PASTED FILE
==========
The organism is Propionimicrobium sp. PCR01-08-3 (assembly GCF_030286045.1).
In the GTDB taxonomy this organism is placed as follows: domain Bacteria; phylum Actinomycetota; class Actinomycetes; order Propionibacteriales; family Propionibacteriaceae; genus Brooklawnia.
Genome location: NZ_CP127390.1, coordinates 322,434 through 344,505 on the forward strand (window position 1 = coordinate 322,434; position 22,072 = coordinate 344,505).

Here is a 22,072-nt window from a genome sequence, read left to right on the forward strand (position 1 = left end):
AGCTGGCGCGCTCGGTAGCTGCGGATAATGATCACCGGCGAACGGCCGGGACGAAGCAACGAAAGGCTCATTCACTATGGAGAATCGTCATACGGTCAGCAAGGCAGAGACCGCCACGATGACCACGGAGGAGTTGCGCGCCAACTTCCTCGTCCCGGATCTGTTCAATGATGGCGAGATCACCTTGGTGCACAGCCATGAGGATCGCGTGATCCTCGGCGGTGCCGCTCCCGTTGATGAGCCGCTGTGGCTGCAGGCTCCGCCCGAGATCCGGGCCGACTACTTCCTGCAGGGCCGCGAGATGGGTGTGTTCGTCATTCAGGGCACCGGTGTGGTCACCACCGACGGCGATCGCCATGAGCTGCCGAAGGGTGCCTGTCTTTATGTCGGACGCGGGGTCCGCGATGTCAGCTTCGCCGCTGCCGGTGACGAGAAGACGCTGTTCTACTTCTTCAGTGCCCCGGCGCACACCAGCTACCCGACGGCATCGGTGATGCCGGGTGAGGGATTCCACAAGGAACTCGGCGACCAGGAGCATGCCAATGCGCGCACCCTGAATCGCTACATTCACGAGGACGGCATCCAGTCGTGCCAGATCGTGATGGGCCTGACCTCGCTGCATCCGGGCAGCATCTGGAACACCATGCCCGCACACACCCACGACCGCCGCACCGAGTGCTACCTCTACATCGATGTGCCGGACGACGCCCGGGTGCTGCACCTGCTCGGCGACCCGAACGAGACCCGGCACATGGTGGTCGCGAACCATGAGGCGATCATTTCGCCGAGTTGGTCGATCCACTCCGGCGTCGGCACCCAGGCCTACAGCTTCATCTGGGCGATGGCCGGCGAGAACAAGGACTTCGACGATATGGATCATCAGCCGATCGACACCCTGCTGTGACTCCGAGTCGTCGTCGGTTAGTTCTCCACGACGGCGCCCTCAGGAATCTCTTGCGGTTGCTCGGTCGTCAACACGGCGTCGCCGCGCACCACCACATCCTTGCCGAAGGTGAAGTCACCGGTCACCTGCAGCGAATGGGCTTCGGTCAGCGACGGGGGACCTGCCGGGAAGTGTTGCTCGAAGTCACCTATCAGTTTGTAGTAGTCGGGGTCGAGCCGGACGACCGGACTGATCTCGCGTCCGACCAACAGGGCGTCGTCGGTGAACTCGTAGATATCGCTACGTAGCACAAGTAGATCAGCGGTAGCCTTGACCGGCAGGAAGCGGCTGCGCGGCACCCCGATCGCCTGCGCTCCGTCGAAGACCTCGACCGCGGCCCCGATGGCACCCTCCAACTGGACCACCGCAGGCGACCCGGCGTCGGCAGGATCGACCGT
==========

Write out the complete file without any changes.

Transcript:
The organism is Propionimicrobium sp. PCR01-08-3 (assembly GCF_030286045.1).
In the GTDB taxonomy this organism is placed as follows: domain Bacteria; phylum Actinomycetota; class Actinomycetes; order Propionibacteriales; family Propionibacteriaceae; genus Brooklawnia.
Genome location: NZ_CP127390.1, coordinates 322,434 through 344,505 on the forward strand (window position 1 = coordinate 322,434; position 22,072 = coordinate 344,505).

Here is a 22,072-nt window from a genome sequence, read left to right on the forward strand (position 1 = left end):
AGCTGGCGCGCTCGGTAGCTGCGGATAATGATCACCGGCGAACGGCCGGGACGAAGCAACGAAAGGCTCATTCACTATGGAGAATCGTCATACGGTCAGCAAGGCAGAGACCGCCACGATGACCACGGAGGAGTTGCGCGCCAACTTCCTCGTCCCGGATCTGTTCAATGATGGCGAGATCACCTTGGTGCACAGCCATGAGGATCGCGTGATCCTCGGCGGTGCCGCTCCCGTTGATGAGCCGCTGTGGCTGCAGGCTCCGCCCGAGATCCGGGCCGACTACTTCCTGCAGGGCCGCGAGATGGGTGTGTTCGTCATTCAGGGCACCGGTGTGGTCACCACCGACGGCGATCGCCATGAGCTGCCGAAGGGTGCCTGTCTTTATGTCGGACGCGGGGTCCGCGATGTCAGCTTCGCCGCTGCCGGTGACGAGAAGACGCTGTTCTACTTCTTCAGTGCCCCGGCGCACACCAGCTACCCGACGGCATCGGTGATGCCGGGTGAGGGATTCCACAAGGAACTCGGCGACCAGGAGCATGCCAATGCGCGCACCCTGAATCGCTACATTCACGAGGACGGCATCCAGTCGTGCCAGATCGTGATGGGCCTGACCTCGCTGCATCCGGGCAGCATCTGGAACACCATGCCCGCACACACCCACGACCGCCGCACCGAGTGCTACCTCTACATCGATGTGCCGGACGACGCCCGGGTGCTGCACCTGCTCGGCGACCCGAACGAGACCCGGCACATGGTGGTCGCGAACCATGAGGCGATCATTTCGCCGAGTTGGTCGATCCACTCCGGCGTCGGCACCCAGGCCTACAGCTTCATCTGGGCGATGGCCGGCGAGAACAAGGACTTCGACGATATGGATCATCAGCCGATCGACACCCTGCTGTGACTCCGAGTCGTCGTCGGTTAGTTCTCCACGACGGCGCCCTCAGGAATCTCTTGCGGTTGCTCGGTCGTCAACACGGCGTCGCCGCGCACCACCACATCCTTGCCGAAGGTGAAGTCACCGGTCACCTGCAGCGAATGGGCTTCGGTCAGCGACGGGGGACCTGCCGGGAAGTGTTGCTCGAAGTCACCTATCAGTTTGTAGTAGTCGGGGTCGAGCCGGACGACCGGACTGATCTCGCGTCCGACCAACAGGGCGTCGTCGGTGAACTCGTAGATATCGCTACGTAGCACAAGTAGATCAGCGGTAGCCTTGACCGGCAGGAAGCGGCTGCGCGGCACCCCGATCGCCTGCGCTCCGTCGAAGACCTCGACCGCGGCCCCGATGGCACCCTCCAACTGGACCACCGCAGGCGACCCGGCGTCGGCAGGATCGACCGT